September 9, 2010 | by Andrew Kameka
There are times when discussions become sidetracked because the participating parties fail to understand or misappropriate the definition of key terms that affect the issue. Android is one of those cases because people tend to speak of the always vague and evolving “spirit of open.”
Open source is not a spirit; it’s a term and license form that fosters innovation through shared knowledge. It means that developers and software creators make the core of their production materials (code) freely available to others. Company A can build a product and decide to permit others to use vital parts of the code, provided that Company B respects terms of the license. That company is then free to build a product on top of that code and even sell it to end users as long as it respects the license agreement.
It’s the source, silly
People overlook that the latter half of the “open source” term is the most important part of the discussion. The source is open, not the experience. Since Android debuted in 2008, people have wrongly assumed that open means everything is free, everything is the same, and everything is about giving the user choice. That’s not the case at all.
Google develops Android and makes it available to manufacturers who can then implement it on their products. HTC is free to layer Sense on top of Android, AT&T is free to add crap applications nobody wants, and Sprint is free to block certain features it doesn’t want to implement. These actions are not a violation of open source in any way. I’ll concede that it’s a violation of common sense and user goodwill, though.
Open is about the choices made available to creators, not consumers. If someone has a problem with Verizon putting Bing on the Fascinate in place of Google Search, the issue is that Verizon is promoting a substandard product to make money. Yes, it would be great if users had the choice to switch to Google, but open source is about Verizon and Samsung having the choice to develop an Android product to its liking. You don’t like that Skype is available only on Verizon? Tough. Skype is free to make whatever business decision it chooses. Just because Android is open source doesn’t mean the same is true for Skype as a company or product.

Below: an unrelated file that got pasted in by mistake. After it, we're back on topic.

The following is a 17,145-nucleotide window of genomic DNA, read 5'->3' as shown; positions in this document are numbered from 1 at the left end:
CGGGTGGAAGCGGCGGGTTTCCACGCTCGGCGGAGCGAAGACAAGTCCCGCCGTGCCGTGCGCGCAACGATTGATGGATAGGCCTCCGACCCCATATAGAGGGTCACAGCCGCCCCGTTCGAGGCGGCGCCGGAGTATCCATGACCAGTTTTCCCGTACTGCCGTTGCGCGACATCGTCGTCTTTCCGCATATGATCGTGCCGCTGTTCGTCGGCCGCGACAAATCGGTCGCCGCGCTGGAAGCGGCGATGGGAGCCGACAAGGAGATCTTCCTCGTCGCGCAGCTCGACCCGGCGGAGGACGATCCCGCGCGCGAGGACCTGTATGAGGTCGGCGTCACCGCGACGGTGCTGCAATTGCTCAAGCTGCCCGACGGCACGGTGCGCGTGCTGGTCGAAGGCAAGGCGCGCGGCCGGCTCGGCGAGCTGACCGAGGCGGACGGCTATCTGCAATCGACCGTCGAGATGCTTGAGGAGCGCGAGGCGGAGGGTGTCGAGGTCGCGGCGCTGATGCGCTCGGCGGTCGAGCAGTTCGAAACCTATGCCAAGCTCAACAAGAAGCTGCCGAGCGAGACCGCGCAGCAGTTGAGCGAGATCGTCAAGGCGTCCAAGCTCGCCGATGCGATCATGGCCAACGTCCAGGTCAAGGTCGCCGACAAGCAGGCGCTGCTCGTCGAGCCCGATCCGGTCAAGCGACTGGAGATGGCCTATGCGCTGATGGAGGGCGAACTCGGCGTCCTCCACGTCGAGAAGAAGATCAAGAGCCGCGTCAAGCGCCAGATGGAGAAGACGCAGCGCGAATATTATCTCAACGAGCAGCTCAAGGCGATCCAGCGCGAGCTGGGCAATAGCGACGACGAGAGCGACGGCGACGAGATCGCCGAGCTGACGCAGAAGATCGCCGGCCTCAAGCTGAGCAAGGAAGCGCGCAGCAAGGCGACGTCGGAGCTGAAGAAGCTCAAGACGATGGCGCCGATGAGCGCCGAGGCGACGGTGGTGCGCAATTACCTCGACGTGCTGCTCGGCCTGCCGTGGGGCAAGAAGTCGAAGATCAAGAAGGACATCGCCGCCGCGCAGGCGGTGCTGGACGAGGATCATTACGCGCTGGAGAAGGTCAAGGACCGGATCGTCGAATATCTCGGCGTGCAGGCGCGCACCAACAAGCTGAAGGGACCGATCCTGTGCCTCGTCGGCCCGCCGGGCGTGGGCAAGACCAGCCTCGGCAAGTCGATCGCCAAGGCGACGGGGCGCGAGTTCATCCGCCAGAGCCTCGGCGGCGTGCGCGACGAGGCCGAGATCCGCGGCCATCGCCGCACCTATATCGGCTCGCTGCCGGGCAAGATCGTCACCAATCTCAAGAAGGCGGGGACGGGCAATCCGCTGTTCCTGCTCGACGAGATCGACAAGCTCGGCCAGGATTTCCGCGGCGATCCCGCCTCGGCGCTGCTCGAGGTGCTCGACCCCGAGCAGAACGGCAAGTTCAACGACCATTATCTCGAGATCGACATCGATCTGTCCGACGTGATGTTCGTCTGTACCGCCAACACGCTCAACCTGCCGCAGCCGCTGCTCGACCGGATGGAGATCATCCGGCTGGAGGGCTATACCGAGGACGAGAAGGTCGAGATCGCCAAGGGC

Android users and media personnel frequently complain that carriers and manufacturers change the Android experience and that’s not “in the spirit” of open, which is a false statement. The changes those companies make is a direct reflection of open. Google wrote the code, made it available to the OHA, and the OHA members made their tweaks.
That is why we have to refocus the discussion into the proper terms. If you embrace Android because it is open, then address the negative impacts of that openness appropriately. Don’t rail against companies for changing Android and claim that it violates the spirit of openness. Rail against those companies because those changes don’t meet your tastes or needs. You can’t have it both ways and extol open source as a virtue then complain when companies rightfully change the source to create a product they think consumers want.
So, everybody, focus on the end results and address them accordingly. Do us all a favor and STFU about open source.